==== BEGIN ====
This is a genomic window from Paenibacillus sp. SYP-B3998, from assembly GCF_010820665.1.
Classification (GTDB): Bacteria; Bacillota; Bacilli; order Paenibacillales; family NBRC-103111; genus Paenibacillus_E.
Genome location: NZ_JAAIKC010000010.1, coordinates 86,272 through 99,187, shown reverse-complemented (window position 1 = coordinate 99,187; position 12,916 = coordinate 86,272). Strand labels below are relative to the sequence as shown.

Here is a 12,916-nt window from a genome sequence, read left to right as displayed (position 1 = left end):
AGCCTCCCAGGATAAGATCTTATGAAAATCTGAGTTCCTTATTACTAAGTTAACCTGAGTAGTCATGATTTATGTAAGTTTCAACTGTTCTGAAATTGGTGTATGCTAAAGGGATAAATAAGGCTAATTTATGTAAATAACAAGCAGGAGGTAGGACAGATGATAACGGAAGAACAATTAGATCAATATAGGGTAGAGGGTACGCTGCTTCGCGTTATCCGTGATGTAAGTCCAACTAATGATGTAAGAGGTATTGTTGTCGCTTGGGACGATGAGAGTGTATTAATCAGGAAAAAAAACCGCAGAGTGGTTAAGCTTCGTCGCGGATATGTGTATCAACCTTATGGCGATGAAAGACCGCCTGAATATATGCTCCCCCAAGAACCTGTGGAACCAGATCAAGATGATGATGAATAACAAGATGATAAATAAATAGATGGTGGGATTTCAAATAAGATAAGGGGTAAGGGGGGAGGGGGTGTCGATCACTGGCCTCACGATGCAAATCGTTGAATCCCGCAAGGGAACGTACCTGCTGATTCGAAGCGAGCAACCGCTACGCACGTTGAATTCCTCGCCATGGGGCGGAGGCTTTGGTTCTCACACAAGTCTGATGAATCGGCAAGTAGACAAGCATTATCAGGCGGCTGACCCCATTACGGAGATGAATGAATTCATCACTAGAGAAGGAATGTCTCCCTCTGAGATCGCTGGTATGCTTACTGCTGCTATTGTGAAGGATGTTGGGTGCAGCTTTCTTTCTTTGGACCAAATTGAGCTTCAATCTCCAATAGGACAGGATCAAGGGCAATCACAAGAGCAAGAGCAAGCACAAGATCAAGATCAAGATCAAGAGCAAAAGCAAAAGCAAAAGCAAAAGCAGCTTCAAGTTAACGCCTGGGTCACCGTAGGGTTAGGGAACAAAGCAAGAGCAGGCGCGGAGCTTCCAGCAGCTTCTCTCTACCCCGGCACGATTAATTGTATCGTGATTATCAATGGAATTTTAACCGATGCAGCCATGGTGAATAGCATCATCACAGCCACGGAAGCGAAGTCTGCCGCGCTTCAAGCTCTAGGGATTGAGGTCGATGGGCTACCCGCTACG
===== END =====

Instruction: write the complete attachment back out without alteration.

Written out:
This is a genomic window from Paenibacillus sp. SYP-B3998, from assembly GCF_010820665.1.
Classification (GTDB): Bacteria; Bacillota; Bacilli; order Paenibacillales; family NBRC-103111; genus Paenibacillus_E.
Genome location: NZ_JAAIKC010000010.1, coordinates 86,272 through 99,187, shown reverse-complemented (window position 1 = coordinate 99,187; position 12,916 = coordinate 86,272). Strand labels below are relative to the sequence as shown.

Here is a 12,916-nt window from a genome sequence, read left to right as displayed (position 1 = left end):
AGCCTCCCAGGATAAGATCTTATGAAAATCTGAGTTCCTTATTACTAAGTTAACCTGAGTAGTCATGATTTATGTAAGTTTCAACTGTTCTGAAATTGGTGTATGCTAAAGGGATAAATAAGGCTAATTTATGTAAATAACAAGCAGGAGGTAGGACAGATGATAACGGAAGAACAATTAGATCAATATAGGGTAGAGGGTACGCTGCTTCGCGTTATCCGTGATGTAAGTCCAACTAATGATGTAAGAGGTATTGTTGTCGCTTGGGACGATGAGAGTGTATTAATCAGGAAAAAAAACCGCAGAGTGGTTAAGCTTCGTCGCGGATATGTGTATCAACCTTATGGCGATGAAAGACCGCCTGAATATATGCTCCCCCAAGAACCTGTGGAACCAGATCAAGATGATGATGAATAACAAGATGATAAATAAATAGATGGTGGGATTTCAAATAAGATAAGGGGTAAGGGGGGAGGGGGTGTCGATCACTGGCCTCACGATGCAAATCGTTGAATCCCGCAAGGGAACGTACCTGCTGATTCGAAGCGAGCAACCGCTACGCACGTTGAATTCCTCGCCATGGGGCGGAGGCTTTGGTTCTCACACAAGTCTGATGAATCGGCAAGTAGACAAGCATTATCAGGCGGCTGACCCCATTACGGAGATGAATGAATTCATCACTAGAGAAGGAATGTCTCCCTCTGAGATCGCTGGTATGCTTACTGCTGCTATTGTGAAGGATGTTGGGTGCAGCTTTCTTTCTTTGGACCAAATTGAGCTTCAATCTCCAATAGGACAGGATCAAGGGCAATCACAAGAGCAAGAGCAAGCACAAGATCAAGATCAAGATCAAGAGCAAAAGCAAAAGCAAAAGCAAAAGCAGCTTCAAGTTAACGCCTGGGTCACCGTAGGGTTAGGGAACAAAGCAAGAGCAGGCGCGGAGCTTCCAGCAGCTTCTCTCTACCCCGGCACGATTAATTGTATCGTGATTATCAATGGAATTTTAACCGATGCAGCCATGGTGAATAGCATCATCACAGCCACGGAAGCGAAGTCTGCCGCGCTTCAAGCTCTAGGGATTGAGGTCGATGGGCTACCCGCTACG